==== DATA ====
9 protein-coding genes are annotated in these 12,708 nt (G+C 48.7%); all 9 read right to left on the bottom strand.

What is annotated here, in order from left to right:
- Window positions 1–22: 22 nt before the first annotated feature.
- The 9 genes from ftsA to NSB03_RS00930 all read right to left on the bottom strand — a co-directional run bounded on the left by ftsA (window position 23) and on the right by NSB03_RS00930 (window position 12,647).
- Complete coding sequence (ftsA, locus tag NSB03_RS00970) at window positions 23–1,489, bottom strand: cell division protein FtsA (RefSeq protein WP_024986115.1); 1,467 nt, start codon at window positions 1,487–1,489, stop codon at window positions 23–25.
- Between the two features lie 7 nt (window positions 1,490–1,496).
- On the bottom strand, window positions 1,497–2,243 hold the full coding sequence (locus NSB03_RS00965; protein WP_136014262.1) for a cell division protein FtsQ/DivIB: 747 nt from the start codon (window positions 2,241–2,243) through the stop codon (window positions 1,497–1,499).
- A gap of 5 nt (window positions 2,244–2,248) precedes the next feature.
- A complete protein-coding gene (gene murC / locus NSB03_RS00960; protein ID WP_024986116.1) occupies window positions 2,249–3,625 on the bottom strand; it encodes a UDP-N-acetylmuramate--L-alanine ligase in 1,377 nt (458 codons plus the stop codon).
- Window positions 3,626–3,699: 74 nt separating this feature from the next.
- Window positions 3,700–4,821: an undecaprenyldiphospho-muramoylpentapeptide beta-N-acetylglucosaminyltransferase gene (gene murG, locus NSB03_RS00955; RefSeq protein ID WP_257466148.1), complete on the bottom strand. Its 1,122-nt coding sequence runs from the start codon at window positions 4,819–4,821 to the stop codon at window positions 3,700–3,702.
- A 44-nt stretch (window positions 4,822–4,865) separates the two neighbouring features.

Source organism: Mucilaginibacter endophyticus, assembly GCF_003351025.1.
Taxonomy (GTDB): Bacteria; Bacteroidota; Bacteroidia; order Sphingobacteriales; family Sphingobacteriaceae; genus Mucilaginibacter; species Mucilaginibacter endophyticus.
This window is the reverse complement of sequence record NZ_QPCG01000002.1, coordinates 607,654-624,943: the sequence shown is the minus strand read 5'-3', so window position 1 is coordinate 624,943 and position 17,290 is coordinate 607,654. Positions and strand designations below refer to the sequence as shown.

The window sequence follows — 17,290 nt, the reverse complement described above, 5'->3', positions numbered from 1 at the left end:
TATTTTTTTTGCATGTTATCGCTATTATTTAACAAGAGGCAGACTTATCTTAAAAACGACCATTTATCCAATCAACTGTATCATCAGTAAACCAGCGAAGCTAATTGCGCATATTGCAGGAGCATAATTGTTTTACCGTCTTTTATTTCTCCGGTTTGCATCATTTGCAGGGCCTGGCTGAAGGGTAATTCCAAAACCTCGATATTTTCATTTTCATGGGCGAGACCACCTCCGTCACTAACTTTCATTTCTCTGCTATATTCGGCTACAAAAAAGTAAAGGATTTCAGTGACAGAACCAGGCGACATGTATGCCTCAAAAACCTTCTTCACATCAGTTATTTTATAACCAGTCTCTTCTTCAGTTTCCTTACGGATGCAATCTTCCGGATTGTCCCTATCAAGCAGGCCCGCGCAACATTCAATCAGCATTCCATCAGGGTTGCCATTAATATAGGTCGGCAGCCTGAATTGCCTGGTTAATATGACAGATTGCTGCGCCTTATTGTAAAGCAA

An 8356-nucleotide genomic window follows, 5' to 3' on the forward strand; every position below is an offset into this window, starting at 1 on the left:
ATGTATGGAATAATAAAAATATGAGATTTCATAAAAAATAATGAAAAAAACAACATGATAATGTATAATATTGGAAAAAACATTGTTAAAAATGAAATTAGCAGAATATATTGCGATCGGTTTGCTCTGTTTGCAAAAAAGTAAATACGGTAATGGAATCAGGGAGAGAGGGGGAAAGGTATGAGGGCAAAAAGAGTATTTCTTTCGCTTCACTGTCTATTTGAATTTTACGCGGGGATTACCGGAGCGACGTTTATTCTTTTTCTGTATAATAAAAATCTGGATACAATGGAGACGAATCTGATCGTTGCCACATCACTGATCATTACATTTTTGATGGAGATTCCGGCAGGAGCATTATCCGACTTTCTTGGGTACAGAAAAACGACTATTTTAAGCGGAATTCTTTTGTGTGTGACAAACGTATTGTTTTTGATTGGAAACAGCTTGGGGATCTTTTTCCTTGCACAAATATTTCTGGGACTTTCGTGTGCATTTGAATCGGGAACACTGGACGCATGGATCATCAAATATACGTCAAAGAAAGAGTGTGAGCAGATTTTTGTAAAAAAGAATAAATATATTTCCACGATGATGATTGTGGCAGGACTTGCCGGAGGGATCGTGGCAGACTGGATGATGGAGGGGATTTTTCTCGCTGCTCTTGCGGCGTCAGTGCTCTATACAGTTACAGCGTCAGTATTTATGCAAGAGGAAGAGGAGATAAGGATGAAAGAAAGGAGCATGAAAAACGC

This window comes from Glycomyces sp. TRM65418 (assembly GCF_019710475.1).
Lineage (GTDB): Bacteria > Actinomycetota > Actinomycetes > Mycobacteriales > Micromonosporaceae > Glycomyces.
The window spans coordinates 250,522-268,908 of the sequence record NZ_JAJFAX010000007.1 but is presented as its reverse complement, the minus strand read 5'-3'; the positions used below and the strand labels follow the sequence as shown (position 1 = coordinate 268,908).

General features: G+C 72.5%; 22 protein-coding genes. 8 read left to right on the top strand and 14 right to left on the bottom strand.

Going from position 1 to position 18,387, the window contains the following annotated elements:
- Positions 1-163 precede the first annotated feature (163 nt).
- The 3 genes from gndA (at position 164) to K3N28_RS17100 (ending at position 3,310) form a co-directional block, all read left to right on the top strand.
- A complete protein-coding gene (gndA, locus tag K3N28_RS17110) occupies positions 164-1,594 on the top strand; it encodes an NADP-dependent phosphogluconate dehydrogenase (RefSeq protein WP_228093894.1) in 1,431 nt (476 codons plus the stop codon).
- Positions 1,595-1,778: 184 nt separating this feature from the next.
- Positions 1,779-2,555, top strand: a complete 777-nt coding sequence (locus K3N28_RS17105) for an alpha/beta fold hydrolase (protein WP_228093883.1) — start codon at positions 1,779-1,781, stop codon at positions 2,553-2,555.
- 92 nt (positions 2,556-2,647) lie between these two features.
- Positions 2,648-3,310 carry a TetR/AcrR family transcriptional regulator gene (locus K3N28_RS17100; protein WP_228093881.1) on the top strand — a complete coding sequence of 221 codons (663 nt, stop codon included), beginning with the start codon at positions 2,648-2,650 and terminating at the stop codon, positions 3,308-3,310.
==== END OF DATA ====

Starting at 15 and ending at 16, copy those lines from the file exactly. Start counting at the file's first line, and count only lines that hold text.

This window is the reverse complement of sequence record NZ_QPCG01000002.1, coordinates 607,654-624,943: the sequence shown is the minus strand read 5'-3', so window position 1 is coordinate 624,943 and position 17,290 is coordinate 607,654. Positions and strand designations below refer to the sequence as shown.

The window sequence follows — 17,290 nt, the reverse complement described above, 5'->3', positions numbered from 1 at the left end: